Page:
Today let’s talk about summer. For some, it’s the best time of year. For schoolchildren, summer is the time of long school holidays. It’s also when many families go on their summer holidays.
Summer in the Northern Hemisphere in Europe is the season after spring and before autumn. The summer solstice on June 21 is the traditional date of summer starting. June 21 has the longest day and the shortest night. Druids like to meet at Stonehenge in Southwest England on this day.
Summer is traditionally June, July and August. It is when the weather in Europe is normally at its best. It is hot and sunny.
Recently travel website Lonely Planet revealed the top 500 places to visit. The list, compiled by travel experts and writers, includes the world’s top sights. Today though, I thought we’d focus on some of the more unusual and alternative places to visit in the world. Surprisingly there are quite a few of them to consider visiting.
What about a visit to Silfra in Iceland? Here, divers can see where two continents meet. Alternatively there is Jellyfish Lake in Palau. You can actually swim with millions of huge jellyfish. In the Cayman Islands there is Stingray City. This place is a haven for tourists wanting to get up close to the many different types of Stingray.
Recently travel website Lonely Planet revealed the top places every traveller should visit before they die. The list, compiled by travel experts and writers, includes the world’s top sights, such as the Grand Canyon and Iguazu Falls. A ‘Top 500’ list was created. Today, we’ll focus on a few of them. Ultimately, we’ll create our own definitive bucket list of places to visit.
Topping the Lonely Planet list were the stunning Temples of Angkor in Cambodia. The Great Barrier Reef off Australia came second. In third place was Machu Picchu in Peru. In fourth position was the Great Wall of China in China.
I love London! - That’s what the T-shirt says in the souvenir shop in Oxford Street. It’s what the tourists like to buy when they visit London.
People from all around the world love to visit London. It’s a great city. Many like to go on a red double decker bus or ride in a black London taxi. Others use the London Underground.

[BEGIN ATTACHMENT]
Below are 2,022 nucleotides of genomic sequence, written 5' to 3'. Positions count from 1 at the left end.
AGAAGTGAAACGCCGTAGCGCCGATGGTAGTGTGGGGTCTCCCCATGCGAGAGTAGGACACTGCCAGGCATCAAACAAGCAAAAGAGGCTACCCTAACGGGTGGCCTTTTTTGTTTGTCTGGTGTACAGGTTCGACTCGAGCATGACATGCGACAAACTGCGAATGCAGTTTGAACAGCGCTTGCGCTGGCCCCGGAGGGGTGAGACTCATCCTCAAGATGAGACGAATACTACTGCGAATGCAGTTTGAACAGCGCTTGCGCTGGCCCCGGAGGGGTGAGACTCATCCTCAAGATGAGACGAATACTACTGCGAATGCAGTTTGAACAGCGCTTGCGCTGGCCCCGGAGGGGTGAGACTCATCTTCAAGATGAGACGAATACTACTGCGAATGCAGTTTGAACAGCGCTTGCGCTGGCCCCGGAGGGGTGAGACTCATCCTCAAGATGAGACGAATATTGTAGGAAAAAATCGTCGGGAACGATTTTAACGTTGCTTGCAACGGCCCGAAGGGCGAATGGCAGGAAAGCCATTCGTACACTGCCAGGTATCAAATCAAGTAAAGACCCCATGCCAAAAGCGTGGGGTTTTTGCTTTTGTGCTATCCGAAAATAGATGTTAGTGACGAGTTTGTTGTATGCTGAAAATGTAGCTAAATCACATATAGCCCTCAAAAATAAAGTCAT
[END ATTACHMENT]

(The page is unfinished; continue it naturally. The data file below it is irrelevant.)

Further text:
Category: Tourism / London / Places to Visit
Skiers in Western Austria recently got a bit too much snow for their liking. It was reported that more than 15,000 tourists were stuck in various ski resorts after too much of the white fluffy stuff fell last week. Dozens were reported to have been airlifted out of ski resorts by helicopters after roads became blocked by 5m of snow - though the cost was around £1,800 (€2,017) per person.
On Saturday an Austrian army military helicopter was brought in to pick up 52 people who had been stranded at a mountain refuge in Vorarlberg. Skiers had been unable to make the descent from the Lindauer Huette refuge, which is 1,744m (5,720 ft) above sea level, by any other means because of the avalanche risk.
The snow has caused chaos on the roads and railways. Villages and some tourist resorts have been cut off. The most heavily hit areas were Austria’s western Tirol and Vorarlberg regions that received 1-2 meters of snow (3-7ft) of snow in just four days.
Category: Tourism / Skiing Holidays / Austria
A tent that looks like a VW Camper Van is set to be a hit at camping sites and music festivals this summer. The life size replica of the original VW Camper Van has been officially licensed by the German car manufacturer for the first time. The pop up tents each contain two zip-separated double sized rooms and provides enough sleeping space for four to five people.
The tent, which is available in red, blue or yellow cost £299.99 (€340), which is a tad cheaper than the real VW Camper Van that can still sell for up to £25,000 (€28,000). It measures 398cm long, 187cm high and 155cm deep, so it’s easy for most people to stand up in. The fabric roof and sides have a high waterproofing rating, ensuring it will provide an effective shelter if the summer festival season is a washout.